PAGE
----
The Lesson of Empires

The evidence is pervasive, yet imprecise. Suggestions that the empire created and controlled by the United States is faltering meet with disdain. And revelations that illustrate the scope and rate of decline are harshly criticized. People uncovering clues and confirmation of the empire’s impending fall—or simply calling attention to indisputable facts—are labelled traitors. And the information they share is dismissed as bogus. Or, if pieces of the evidence are incontrovertible, politicians and other public figures claim those facts and figures are subject to improper interpretation. Most of the rest of us, though we feel uneasy about the apparent deterioration of the power and predominance of our culture, tend to reluctantly accept—at least for the moment—assurances that our position is so strong that is, effectively, eternal.

Nothing strengthens authority so much as silence.

~ Leonardo da Vinci ~

Whether or not we accept promises that the Western world is and will remain preeminent does not matter. Our society is unwilling to adapt and make changes that might preserve our superior influence. Because we view the flexibility and compromise that could both save our global leadership and boost the power of “lesser” cultures as evidence of weakness, we stubbornly cling to behaviors that accelerate and ensure our unfortunate destiny as a failed empire. Attitudes reflected in assertions that “our power cannot be successfully challenged” or that “it can’t happen here” virtually guarantee that we will be unable to change course, once we pass the tipping point. Or, perhaps, we already may have reached the tipping point.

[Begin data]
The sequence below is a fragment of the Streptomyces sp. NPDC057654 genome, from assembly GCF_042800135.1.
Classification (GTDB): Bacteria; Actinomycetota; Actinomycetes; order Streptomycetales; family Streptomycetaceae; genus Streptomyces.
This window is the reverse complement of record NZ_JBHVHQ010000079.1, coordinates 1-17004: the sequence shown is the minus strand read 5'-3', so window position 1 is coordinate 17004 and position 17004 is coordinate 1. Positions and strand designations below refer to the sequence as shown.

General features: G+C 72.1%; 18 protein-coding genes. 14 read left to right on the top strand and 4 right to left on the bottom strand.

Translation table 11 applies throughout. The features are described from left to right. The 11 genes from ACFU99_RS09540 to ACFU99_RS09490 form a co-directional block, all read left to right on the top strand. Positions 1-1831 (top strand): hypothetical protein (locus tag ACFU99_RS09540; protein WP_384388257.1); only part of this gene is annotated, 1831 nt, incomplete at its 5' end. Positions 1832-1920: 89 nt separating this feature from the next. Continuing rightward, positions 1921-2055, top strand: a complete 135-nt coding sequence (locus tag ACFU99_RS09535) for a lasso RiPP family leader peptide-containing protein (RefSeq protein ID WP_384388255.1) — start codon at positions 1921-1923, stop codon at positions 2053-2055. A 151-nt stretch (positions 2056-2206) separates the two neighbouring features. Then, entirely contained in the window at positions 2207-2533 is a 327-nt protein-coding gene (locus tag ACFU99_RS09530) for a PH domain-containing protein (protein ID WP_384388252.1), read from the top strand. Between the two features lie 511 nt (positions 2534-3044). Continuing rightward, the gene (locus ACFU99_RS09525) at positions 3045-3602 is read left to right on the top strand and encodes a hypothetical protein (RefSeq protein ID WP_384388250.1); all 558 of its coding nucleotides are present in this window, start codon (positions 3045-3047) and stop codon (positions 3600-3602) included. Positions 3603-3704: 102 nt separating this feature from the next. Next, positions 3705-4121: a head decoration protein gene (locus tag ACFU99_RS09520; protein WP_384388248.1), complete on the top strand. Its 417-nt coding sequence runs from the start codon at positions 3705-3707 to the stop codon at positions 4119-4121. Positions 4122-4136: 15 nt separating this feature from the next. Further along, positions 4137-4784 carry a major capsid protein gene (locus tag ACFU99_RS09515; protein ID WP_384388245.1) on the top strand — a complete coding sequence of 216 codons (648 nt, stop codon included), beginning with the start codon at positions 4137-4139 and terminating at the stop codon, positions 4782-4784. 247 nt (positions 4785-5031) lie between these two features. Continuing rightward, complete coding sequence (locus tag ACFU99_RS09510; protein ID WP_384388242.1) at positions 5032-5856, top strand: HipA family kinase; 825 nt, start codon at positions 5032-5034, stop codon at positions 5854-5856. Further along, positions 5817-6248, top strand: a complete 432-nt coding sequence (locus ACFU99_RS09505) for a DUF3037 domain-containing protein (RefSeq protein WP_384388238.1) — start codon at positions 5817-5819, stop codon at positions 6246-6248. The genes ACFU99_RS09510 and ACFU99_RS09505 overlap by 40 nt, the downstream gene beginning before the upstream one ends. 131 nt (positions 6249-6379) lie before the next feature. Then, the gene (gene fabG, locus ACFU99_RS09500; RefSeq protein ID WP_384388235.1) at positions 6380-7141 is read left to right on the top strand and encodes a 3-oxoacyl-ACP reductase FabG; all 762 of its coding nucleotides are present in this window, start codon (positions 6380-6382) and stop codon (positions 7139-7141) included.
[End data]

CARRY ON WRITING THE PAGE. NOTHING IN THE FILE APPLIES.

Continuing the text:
Nationalism and chauvinism and individualism and runaway patriotism pave the road to ruin. All while we patiently observe the disappearance of opportunities to transform from dominance to equality. Dominance has been our objective for a long while and we seem unwilling to relinquish it. We mistakenly accept the premise that, without dominance, we would be forced to accept inferiority. In reality, the voluntary abandonment of dominance would lead to equality. Yet equality, we seem to believe, robs us of superior power.

We have been indoctrinated to believe that the absence of control is equivalent to subservience. And, so, we accept that we need an overwhelmingly powerful military whose tools of war are meant to preserve the control to which we have become accustomed. Western society has long since accepted armed conflict as the ultimate means of securing and maintaining dominance.

The disputes—and highly visible political clashes—between progressive and conservatives are simply distractions from the plunge into inferiority and irrelevance. Despite what appears to be an enormously powerful urge to hold onto world dominance, we remain blind to the fact that our very arrogance and the exercise of control that demands obedience are the chief reasons the empire is collapsing around us. The scene is like a slow-motion video, in which cars traveling from four directions speed toward one another at a central point. A witness holding the camera can see what is coming, but cannot get the attention of the drivers until it is too late to swerve to avoid a collision. We could divert the cars well before the crash takes place, but in doing so we would relinquish our claims to the contents of the cars, something we are unwilling to do. So, we just wait for the inevitable explosion and fire which will leave us in possession of twisted metal, broken glass, and ashes.


About John Swinburn

"Love not what you are but what you may become."― Miguel de Cervantes
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